Leslie Gelb Defines Mutual Indispensability
Leslie H. Gelb, a former New York Times columnist and senior government official, is author of "Power Rules: How Common Sense Can Rescue American Foreign Policy" (HarperCollins 2009), a book that shows how to think about and use power in the 21st century. He is president emeritus of the Council on Foreign Relations.
Question: What is mutual indispensability?
Leslie Gelb: Mutual indispensability is the central operating principle of power in the 21st century. What it means is this. United States is the indispensable leader but we don’t have the power to dictate solutions. We need to get things done to solve problems, exercise our leadership effectively. We need equally indispensable partners. And those are the other key nations of the world. I say in the book that there are eight of them, Germany, Britain, France, Japan, China, Russia, India, and Brazil. If you can put together some coalition of those countries, those become the equally indispensable partners. So we’re the indispensable leader, they’re the indispensable partners. Together we can succeed. Alone we fail, time and again.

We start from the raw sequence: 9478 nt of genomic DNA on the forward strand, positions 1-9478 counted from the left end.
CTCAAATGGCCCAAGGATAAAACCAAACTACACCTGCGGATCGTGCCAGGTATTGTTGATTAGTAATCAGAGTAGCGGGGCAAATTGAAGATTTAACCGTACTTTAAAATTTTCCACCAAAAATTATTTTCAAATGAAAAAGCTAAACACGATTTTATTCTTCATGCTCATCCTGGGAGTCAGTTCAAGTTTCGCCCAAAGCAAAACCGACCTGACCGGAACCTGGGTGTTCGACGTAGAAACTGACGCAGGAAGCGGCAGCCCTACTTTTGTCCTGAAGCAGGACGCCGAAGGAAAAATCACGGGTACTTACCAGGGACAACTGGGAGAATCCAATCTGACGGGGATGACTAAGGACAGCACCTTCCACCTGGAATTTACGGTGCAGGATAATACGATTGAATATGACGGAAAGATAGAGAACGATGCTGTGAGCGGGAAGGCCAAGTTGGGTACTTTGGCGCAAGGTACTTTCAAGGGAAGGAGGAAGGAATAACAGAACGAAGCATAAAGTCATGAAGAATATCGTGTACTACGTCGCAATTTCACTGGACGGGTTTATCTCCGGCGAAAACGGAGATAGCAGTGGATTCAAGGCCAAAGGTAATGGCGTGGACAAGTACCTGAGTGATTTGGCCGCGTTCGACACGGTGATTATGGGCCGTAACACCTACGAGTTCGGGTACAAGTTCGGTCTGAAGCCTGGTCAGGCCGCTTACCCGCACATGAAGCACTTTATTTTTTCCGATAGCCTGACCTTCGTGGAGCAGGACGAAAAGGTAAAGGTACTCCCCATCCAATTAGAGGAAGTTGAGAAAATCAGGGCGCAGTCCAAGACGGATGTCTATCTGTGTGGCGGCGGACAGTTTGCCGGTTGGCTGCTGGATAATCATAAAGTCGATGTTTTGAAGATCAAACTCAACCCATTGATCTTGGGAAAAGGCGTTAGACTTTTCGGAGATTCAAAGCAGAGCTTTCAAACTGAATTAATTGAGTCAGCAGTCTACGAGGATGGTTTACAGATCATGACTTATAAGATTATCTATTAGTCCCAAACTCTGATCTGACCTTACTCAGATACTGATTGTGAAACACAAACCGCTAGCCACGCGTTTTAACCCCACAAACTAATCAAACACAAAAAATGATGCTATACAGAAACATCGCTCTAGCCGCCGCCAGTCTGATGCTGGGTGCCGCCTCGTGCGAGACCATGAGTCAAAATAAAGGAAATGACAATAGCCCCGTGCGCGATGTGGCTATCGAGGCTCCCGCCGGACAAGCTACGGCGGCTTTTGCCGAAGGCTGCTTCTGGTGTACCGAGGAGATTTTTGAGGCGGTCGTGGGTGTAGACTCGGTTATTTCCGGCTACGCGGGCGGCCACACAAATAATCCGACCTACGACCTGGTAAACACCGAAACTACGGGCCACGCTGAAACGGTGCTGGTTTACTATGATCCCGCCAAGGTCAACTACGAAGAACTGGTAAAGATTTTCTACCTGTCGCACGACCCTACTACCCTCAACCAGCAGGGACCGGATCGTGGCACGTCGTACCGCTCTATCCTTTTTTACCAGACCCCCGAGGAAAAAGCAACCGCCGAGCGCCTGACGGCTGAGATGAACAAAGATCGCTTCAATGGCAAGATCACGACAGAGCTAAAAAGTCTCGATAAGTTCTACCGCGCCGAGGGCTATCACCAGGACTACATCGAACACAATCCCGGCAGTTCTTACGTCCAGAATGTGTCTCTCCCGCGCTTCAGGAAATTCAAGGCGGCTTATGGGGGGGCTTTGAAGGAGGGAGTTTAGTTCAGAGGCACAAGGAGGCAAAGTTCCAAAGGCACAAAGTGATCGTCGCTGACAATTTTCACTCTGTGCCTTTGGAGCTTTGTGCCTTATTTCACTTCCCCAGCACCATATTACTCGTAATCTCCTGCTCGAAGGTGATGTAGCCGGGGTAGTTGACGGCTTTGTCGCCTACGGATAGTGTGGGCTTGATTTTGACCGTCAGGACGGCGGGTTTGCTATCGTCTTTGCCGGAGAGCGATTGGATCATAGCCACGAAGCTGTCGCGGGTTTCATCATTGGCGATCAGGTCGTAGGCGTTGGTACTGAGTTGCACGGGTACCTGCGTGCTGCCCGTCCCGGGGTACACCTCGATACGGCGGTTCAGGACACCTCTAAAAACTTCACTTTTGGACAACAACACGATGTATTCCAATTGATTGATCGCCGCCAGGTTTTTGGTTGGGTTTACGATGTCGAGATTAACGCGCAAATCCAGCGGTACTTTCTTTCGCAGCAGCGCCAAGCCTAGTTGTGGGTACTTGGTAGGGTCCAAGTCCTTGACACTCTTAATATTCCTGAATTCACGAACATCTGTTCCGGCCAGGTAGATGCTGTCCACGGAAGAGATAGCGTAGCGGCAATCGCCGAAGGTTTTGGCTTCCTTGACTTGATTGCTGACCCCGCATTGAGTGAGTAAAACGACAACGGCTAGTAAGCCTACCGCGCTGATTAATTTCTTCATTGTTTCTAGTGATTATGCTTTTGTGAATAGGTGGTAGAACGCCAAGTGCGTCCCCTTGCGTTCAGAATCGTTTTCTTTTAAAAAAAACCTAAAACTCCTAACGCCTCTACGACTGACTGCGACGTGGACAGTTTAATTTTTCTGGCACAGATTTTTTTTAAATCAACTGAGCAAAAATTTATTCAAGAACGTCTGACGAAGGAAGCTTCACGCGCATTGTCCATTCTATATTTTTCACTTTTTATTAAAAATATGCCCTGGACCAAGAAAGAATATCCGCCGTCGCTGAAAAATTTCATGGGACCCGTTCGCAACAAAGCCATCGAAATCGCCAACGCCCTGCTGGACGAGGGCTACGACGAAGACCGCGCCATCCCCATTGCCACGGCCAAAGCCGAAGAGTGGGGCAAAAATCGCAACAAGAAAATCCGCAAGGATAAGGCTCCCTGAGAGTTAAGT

Recorded on 5/1/09.
The author establishes one of the key tenets of his book "Power Rules."
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